By ROSALIND GRIFFITHS
THE campaign to raise money for a new centre for CLAN (Cancer Link Aberdeen and North) was launched at the Town Hall by convener Sandy Cluness on Monday.
CLAN provides accommodation and support for cancer patients and families and friends, and is well-known to many in the isles.
The formal launch, complete with jazz trio, drinks and nibbles, marked the start in Shetland of an ambitious campaign already underway on the mainland.
CLAN is having to move from its current premises in Aberdeen and money is needed for the construction of a bigger, purpose-built centre. The CLAN 1,2,3 campaign aims for one charity to take two years to raise £3 million pounds, although the Shetland fundraising effort will last 12 months.
Mr Cluness said he was sure the Shetland tradition of digging deep – as had been seen with the CT scanner – would again be evident in support of a cause which could benefit everyone.
Chairwoman of the fundraising committee Elaine Jamieson said the committee was conscious that a high-profile campaign could potentially deflect money from other charities so a “robust and dynamic approach” for a limited time was being adopted. She said folk had proved themselves extremely generous in the past, and was confident a significant amount could be raised in 12 months. Orkney and the north east of Scotland, the areas benefiting from CLAN’s services, were also fundraising, she said.
People have been raring to go, according to fundraising committee member Cecil Smith, who said that since an article about the need for a new home for CLAN appeared in this paper several weeks ago “the phone has never stopped ringing with people wanting to know what they can do to help”.
He said there would be a raffle in September with only three (but very expensive) prizes, the first one being a car donated by Jim’s Garage. There would then be a concert and various functions throughout the year, culminating in a grand finale dance in June.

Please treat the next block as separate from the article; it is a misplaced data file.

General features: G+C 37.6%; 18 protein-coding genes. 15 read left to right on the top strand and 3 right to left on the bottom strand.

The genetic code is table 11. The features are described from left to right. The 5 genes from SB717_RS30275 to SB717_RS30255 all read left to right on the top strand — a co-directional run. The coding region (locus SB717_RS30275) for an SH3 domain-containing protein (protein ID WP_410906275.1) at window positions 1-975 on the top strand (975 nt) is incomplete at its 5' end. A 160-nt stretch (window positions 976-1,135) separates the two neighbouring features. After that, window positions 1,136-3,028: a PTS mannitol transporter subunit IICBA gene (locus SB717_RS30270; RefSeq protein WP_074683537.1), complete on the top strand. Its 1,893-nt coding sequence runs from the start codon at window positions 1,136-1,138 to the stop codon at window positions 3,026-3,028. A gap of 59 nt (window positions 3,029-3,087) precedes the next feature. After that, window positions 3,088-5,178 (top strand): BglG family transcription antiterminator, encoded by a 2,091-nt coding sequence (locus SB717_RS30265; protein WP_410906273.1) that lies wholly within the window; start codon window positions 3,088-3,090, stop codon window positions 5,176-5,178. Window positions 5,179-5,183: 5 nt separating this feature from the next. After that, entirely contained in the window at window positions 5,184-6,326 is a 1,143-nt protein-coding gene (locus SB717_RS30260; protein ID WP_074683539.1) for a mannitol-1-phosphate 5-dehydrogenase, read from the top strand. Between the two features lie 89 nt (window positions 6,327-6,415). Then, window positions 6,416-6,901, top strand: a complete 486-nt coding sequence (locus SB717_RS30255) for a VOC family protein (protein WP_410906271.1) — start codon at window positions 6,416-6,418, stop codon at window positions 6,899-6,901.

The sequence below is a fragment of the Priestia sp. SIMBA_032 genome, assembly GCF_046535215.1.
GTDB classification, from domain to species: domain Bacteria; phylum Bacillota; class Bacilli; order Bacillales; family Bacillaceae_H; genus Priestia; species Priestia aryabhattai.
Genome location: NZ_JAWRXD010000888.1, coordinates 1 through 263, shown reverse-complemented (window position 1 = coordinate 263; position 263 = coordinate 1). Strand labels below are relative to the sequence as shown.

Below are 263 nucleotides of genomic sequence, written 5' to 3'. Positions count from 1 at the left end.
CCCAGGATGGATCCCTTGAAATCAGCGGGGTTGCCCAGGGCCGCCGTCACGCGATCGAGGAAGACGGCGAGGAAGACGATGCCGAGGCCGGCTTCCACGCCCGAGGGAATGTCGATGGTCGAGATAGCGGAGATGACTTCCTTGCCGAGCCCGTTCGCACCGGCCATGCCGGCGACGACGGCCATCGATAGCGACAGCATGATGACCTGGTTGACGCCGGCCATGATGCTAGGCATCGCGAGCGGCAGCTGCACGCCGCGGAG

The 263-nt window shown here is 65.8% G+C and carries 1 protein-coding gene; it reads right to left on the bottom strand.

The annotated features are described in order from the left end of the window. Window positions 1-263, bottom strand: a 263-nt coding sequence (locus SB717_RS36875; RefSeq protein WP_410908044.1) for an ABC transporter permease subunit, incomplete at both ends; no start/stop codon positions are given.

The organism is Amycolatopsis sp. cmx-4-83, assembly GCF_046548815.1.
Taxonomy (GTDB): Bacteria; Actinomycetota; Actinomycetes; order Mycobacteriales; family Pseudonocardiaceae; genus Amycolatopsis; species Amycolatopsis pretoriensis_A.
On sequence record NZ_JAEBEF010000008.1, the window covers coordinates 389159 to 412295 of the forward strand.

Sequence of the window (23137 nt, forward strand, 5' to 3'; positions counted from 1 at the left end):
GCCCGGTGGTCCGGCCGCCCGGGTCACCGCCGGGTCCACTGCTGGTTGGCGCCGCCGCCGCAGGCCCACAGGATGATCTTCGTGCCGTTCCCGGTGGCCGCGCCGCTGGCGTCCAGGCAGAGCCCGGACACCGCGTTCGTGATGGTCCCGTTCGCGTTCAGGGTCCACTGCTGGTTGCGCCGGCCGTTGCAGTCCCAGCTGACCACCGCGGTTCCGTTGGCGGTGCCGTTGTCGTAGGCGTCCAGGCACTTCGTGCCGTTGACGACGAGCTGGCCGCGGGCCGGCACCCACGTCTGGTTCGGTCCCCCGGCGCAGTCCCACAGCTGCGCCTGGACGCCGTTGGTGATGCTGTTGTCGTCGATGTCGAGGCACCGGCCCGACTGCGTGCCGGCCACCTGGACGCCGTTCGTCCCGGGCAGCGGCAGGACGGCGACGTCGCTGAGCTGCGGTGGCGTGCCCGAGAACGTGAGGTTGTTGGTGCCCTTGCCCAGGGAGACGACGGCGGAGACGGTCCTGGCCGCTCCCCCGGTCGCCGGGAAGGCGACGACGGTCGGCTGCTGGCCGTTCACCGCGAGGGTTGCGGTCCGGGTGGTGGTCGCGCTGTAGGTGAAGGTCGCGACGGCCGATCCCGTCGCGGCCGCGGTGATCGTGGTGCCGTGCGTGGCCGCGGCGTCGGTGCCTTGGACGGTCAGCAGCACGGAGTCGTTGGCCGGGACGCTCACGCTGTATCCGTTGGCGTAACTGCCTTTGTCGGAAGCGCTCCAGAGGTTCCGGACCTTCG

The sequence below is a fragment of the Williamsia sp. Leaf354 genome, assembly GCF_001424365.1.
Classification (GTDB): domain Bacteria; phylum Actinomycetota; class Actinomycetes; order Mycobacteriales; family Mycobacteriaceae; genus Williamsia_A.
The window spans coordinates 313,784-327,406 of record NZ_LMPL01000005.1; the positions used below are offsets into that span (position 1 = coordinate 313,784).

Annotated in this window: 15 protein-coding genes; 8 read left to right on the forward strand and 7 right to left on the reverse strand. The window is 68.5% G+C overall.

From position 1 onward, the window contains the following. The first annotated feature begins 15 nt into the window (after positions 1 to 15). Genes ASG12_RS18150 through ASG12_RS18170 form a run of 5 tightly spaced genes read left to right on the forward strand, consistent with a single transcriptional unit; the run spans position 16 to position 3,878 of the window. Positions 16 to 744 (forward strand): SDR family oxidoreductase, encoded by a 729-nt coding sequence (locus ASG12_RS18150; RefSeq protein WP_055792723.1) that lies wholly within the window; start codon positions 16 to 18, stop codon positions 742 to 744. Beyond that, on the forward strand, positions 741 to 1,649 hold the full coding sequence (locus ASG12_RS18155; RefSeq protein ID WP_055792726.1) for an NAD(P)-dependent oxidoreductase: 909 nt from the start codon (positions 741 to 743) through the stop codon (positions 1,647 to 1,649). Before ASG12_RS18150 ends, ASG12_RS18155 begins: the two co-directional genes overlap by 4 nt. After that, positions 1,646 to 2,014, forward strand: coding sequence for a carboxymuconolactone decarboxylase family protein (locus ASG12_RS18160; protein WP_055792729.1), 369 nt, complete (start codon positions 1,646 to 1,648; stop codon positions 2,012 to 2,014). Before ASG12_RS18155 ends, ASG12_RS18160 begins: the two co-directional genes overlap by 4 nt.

Mr Smith said: “There are very few folk whose lives have not been affected by cancer. We are promoting the appeal and helping folk with their own fundraising. We’re looking forward to an exciting 12 months.”
One of the ways money will be raised is through a charity shop in the Toll Clock Shopping Centre (opposite Jool), which George Sutherland at Bolt’s has allowed the fundraisers to use free of charge. The shop, selling good quality second hand clothes and bric a brac, was opened on Tuesday and is being run by Rena MacKay.
Mrs MacKay said prior to opening that she was looking forward to getting the shop going. “I love doing it but my house is taken over by clothes.” The shop is open from 11am to 5pm Monday to Saturday.
A three-legged race and Sunday teas in Aith later in the month are just some of the events already organised.
Money from islanders has already been pouring in, however. Recently Alan Harcus from Tingwall and his brother Eoin from Orkney raised nearly £10,000 for CLAN by playing golf on four courses – two in Shetland and two in Orkney – in one day. They started in Whalsay at 4.30am in “atrocious conditions” and recalled: “We hit a total of 644 shots and only lost two balls, we had covered over 21000 yards and it had taken 18 hours. Some people asked us at the end if this had ever been done before, but we said nobody is that stupid.
“Throughout the day the generosity of the Shetland and Orkney people was unbelievable. We had individuals coming up to us on the ferry from Whalsay, on the golf courses, at the airports and later in the club houses handing us envelopes with money and messages of support.”